Update: Monarch Populations

Jennifer NicholsField Notes

Last September, I wrote an article on Monarch butterfly migration and noted that Monarch butterfly populations are in severe decline. In fact, the winter of 2013 recorded the lowest population of butterflies returning to Mexico ever with populations reduced by 90% over the last 25 years. So this year, as summer draws to a close and these incredible insects prepare for their amazing journey, I thought I would give you an update.

As the chart below shows, Monarch populations peaked in 1996 with an estimated population of 1 billion butterflies covering about 51.8 acres in their winter habitat in Mexico. Those numbers reached their lowest point in 2013 with about 33 million butterflies covering only 1.65 acres.

Thank goodness the summer of 2014 resulted in ideal weather for Monarch breeding and reproduction and populations rebounded slightly to 57 million butterflies.

Graph from Xereces.org

Graph from Xereces.org

The main causes of these declines are illegal logging in the Mexican forest where the Monarchs overwinter and habitat loss in the US. Because of this, it will take an international effort to save the Monarch butterfly. Thankfully, the Mexican government has cracked down on illegal logging, so now it is our turn.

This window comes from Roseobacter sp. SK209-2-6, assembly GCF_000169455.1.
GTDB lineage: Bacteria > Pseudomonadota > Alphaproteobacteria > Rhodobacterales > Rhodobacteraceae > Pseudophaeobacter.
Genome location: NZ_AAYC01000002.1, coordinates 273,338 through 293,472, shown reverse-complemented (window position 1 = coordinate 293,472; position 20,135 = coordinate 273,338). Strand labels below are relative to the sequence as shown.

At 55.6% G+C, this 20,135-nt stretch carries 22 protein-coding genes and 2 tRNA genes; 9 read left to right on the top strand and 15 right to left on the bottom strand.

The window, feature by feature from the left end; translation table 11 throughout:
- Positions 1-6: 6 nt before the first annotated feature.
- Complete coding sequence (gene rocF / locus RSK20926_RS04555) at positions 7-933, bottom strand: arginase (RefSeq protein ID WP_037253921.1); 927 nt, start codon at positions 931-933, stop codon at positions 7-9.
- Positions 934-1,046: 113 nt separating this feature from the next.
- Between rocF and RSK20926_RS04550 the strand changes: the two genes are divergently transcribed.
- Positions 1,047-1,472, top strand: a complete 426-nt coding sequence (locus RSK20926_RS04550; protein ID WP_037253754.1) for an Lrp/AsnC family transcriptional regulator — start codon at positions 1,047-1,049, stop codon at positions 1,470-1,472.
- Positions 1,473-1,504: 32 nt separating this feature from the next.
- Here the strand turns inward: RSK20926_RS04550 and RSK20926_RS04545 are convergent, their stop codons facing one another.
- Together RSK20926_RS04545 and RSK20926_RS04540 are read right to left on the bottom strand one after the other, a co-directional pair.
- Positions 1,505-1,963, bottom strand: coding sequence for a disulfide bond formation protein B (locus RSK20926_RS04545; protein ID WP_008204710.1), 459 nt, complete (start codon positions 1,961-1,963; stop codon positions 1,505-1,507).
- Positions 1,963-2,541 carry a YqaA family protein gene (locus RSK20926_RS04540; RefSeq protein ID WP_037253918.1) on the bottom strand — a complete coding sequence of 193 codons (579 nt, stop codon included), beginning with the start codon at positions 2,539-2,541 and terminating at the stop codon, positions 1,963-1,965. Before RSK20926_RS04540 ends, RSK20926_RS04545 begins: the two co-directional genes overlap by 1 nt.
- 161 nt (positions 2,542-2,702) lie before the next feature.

According to the National Resources Defense Council, Monarch habitat loss in the US is largely due to our agricultural practices. Genetically modified (GMO) crops allow farmers to apply herbicides much more indiscriminately than in the past. This results in higher crop production, but much lower biodiversity. Farmers can now apply glyphosate, the active ingredient in Roundup, directly over crops eliminating virtually all weeds including milkweed. Since milkweed is the only plant that Monarch caterpillars can eat, there is simply not enough habitat to support them.

So if you are fascinated by Monarchs and are concerned about how human actions threaten them, and other species, you probably want to help.

According to the Xerces Society here are some things you can do:

  • Plant native milkweed and nectar plants.
  • Avoid using insecticides and herbicides.
  • Support agriculture that is organic or free of Genetically Modified ingredients.
  • Become a citizen scientist and contribute to research efforts to track the monarch population in its breeding and overwintering range at www.xerces.org
  • Support the Xerces Society’s monarch conservation efforts.
We have found at least a dozen Monarch caterpillars feeding on Milkweed throughout our property, late August 2015.

We have found at least a dozen Monarch caterpillars feeding on Milkweed throughout our property, late August 2015.